Tag Archive | Garlic Scapes

Beth and Annalie’s Garden Dinner

Beth and Annalie live and garden in Dalarna, Sweden–a picturesque region of small farms and iron-oxide-red barns and houses tucked into the hills along narrow, winding roads. They live in an old farmhouse; the barn is now their woodworking shop. Their yard is the old barnyard–a small plot of land so densely planted I almost got lost wandering the paths between garden spaces, admiring the garden gates and compost pile.

Willow Compost Bin

Dalarna is in central north Sweden–a challenging place to garden–so Beth and Annalie planted a living fence of willow to shield their vegetable garden space from the wind and create a warmer microclimate. Theirs is a free-spirited, rambling garden…pathways lace through raised beds of rich, dark earth, and plants jumble together–cilantro in the asparagus, borage in the kale, and calendula and poppies everywhere. There are beds of thriving potatoes, wildly happy garlic, and a forest of the biggest strawberry plants I have ever seen. It is a permaculture garden of flowers, herbs, vegetables, berries, and fruit trees finding a home together. The surrounding forests and meadows are a mushroom hunters’ heaven.

Swedish Garden

There is amazing diversity here–hazelnuts, apples, pears, cherries, gooseberries, raspberries…all loaded with fruit. An herb garden spills over with giant angelica, sage, rosemary, thyme, parsley, mint, dill, and lemon balm. Everywhere you look there are plants bursting into the long days of Swedish summer. This has been an especially cool and wet spring and summer in Sweden, so the garden is full of cool-season crops: parsnips, carrots, peas, fava beans, kale, collards, cabbage, turnips, celery, lettuce, bunching onions, a very tasty pigweed, and arugula. A tiny glass house provides a warm environment for Beth’s hot peppers, a few tomatoes, and basil; window-frame tents create shelter for squash and cucumber. Out of this bounty Beth and Annalie cook wonderful garden meals.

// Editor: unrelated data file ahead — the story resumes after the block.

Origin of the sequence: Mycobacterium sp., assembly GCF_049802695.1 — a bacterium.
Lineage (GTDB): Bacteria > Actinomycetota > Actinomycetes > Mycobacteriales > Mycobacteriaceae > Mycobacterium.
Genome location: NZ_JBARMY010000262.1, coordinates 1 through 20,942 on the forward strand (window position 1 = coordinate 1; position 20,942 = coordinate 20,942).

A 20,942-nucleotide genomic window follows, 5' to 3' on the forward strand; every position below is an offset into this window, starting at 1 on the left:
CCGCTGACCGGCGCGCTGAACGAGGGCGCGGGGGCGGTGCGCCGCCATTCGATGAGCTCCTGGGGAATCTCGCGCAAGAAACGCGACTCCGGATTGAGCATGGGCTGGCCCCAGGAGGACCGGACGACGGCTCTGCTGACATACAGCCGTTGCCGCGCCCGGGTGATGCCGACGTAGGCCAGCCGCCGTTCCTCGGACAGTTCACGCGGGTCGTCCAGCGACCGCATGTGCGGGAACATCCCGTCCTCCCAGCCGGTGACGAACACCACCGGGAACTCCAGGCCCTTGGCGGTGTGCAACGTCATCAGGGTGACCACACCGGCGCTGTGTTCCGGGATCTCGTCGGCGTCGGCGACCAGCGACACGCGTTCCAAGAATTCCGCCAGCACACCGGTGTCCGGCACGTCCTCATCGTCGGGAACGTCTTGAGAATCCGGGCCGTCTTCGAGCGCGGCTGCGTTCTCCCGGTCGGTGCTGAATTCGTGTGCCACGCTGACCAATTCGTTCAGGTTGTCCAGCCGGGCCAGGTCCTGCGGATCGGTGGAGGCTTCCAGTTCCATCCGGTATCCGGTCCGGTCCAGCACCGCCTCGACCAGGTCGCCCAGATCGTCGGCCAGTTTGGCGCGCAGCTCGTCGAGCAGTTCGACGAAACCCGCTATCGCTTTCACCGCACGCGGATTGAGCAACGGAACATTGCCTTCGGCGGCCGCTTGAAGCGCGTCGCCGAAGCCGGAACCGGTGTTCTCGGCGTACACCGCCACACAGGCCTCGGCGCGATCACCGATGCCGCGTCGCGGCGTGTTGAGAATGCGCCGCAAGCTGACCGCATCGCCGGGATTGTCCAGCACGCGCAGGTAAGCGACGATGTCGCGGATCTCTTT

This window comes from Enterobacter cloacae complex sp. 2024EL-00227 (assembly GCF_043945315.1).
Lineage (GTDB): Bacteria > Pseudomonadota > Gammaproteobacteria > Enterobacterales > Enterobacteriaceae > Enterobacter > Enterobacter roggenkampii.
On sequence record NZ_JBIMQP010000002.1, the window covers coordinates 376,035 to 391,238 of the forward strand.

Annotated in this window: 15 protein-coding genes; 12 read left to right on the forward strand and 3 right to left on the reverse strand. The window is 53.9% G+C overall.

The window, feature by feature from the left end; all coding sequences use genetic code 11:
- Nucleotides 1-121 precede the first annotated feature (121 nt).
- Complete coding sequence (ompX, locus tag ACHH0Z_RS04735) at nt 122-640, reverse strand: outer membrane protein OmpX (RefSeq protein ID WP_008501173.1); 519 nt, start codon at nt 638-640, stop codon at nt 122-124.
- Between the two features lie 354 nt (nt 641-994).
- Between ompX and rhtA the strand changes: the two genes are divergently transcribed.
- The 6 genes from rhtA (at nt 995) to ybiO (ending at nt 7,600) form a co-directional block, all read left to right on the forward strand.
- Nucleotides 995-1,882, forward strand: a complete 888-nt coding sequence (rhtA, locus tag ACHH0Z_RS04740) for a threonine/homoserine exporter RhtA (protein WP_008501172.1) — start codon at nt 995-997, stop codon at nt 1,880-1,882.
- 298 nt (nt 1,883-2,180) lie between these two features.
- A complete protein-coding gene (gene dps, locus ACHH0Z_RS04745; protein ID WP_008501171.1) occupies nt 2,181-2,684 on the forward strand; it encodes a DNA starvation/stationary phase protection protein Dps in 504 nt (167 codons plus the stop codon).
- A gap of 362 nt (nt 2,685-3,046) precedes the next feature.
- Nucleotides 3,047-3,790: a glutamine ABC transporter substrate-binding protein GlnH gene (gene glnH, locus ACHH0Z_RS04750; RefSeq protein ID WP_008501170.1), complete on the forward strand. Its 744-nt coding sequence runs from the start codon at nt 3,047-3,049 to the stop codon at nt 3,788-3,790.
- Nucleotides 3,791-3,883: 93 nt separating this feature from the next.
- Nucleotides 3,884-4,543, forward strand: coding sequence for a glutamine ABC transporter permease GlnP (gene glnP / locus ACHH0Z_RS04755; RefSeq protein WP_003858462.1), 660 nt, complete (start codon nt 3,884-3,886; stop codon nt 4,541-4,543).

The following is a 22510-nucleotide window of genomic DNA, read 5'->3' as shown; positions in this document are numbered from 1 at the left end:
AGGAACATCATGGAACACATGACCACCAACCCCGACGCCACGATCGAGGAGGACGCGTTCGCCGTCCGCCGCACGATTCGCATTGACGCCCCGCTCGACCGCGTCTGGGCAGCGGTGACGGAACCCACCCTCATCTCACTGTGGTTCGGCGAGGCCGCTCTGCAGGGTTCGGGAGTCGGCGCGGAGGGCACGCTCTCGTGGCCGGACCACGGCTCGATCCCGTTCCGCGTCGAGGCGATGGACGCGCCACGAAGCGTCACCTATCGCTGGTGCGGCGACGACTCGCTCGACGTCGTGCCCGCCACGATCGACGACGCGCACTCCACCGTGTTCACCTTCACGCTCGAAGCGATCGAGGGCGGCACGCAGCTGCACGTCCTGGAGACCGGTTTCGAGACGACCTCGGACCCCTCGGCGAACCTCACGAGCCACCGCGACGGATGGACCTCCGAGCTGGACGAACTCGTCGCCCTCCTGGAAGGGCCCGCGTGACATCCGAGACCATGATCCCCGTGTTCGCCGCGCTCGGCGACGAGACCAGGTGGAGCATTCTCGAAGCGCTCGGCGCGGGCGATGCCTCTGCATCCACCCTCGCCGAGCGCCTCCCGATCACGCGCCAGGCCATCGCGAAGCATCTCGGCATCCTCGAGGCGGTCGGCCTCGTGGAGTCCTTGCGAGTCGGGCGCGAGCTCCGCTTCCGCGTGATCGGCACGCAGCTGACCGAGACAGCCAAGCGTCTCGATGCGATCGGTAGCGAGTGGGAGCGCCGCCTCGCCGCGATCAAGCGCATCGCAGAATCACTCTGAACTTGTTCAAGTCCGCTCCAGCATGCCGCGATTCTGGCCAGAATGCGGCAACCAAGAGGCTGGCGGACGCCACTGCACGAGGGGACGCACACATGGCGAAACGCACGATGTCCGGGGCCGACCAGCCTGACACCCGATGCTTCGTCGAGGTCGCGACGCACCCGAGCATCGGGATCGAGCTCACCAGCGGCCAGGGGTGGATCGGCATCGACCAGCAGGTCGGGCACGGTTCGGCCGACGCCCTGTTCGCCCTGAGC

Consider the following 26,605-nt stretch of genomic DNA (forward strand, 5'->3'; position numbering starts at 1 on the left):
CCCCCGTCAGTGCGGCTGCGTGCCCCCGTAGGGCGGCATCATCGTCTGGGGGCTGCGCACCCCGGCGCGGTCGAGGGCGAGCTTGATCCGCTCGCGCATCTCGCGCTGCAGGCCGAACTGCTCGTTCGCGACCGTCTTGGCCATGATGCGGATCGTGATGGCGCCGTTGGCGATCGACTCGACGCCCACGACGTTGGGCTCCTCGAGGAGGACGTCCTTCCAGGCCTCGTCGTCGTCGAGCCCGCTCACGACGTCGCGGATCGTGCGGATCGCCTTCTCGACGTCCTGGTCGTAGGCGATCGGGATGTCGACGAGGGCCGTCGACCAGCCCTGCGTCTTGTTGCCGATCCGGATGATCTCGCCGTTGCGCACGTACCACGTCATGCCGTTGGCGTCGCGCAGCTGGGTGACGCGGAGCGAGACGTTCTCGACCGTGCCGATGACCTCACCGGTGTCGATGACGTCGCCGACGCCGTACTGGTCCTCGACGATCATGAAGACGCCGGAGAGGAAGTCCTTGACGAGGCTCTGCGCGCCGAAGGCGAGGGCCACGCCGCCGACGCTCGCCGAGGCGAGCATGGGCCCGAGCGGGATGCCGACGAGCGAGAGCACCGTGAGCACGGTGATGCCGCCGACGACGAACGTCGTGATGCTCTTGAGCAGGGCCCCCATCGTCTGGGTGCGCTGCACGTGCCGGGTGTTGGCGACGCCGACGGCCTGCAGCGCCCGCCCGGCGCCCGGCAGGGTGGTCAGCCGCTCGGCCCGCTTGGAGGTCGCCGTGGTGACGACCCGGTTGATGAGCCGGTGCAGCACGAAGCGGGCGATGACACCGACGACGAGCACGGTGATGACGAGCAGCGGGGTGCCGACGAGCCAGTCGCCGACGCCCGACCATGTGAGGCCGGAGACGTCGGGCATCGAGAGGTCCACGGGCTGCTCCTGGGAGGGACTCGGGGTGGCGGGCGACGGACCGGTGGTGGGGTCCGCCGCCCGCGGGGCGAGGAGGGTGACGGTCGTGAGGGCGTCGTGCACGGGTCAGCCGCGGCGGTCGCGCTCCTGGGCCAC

Potato Salad with Green Sauce

Potato and Olive Salad

Beth used freshly dug small new potatoes for her salad. Any smooth-skinned new potatoes or fingerlings–red, white, or yellow–will work.

The Potatoes: Chop 1 1/2 lbs. potatoes into roughly 3/4-inch cubes. Cook them in a vegetable steamer until they are tender and easily pierced with a fork, 10 to 15 minutes. Put them in a bowl with 4 finely chopped shallots or green onions, season with kosher or sea salt, and toss with 3 Tbs sherry or cider vinegar.

Ch0p 2 tsp fresh thyme, 2 tsp fresh oregano, 4 Tbs parsley, 4 Tbs cilantro, 1 cup arugula, and 1 cup pigweed (substitute endive, radicchio, or escarole). Mix the herbs into the potatoes. Add a small handful pitted green olives.

Make a paste with 1 minced garlic clove and a pinch of coarse salt. Whisk together with 1 tsp whole grain mustard, 1/4 tsp freshly ground black pepper, and 5 Tbs extra virgin olive oil. Toss the dressing with the potatoes. Serve with Green Sauce.

The Green Sauce: Steam 4 cups chopped mixed greens (spinach, chard, kale, collards, borage) until tender, 3 to 5 minutes. Drain and squeeze out excess liquid. Put the cooked greens in a blender with 1 tsp fresh thyme, 1 tsp fresh oregano, 2 Tbs parsley, 2 Tbs cilantro, 1/4 tsp red chile flakes (or 1 small minced hot chile), 1/2 tsp turmeric, and 2 large garlic cloves. Puree smooth. Mix the puree with 1 cup thick whole milk Russian or Greek yogurt. Add salt to taste.

Green Dip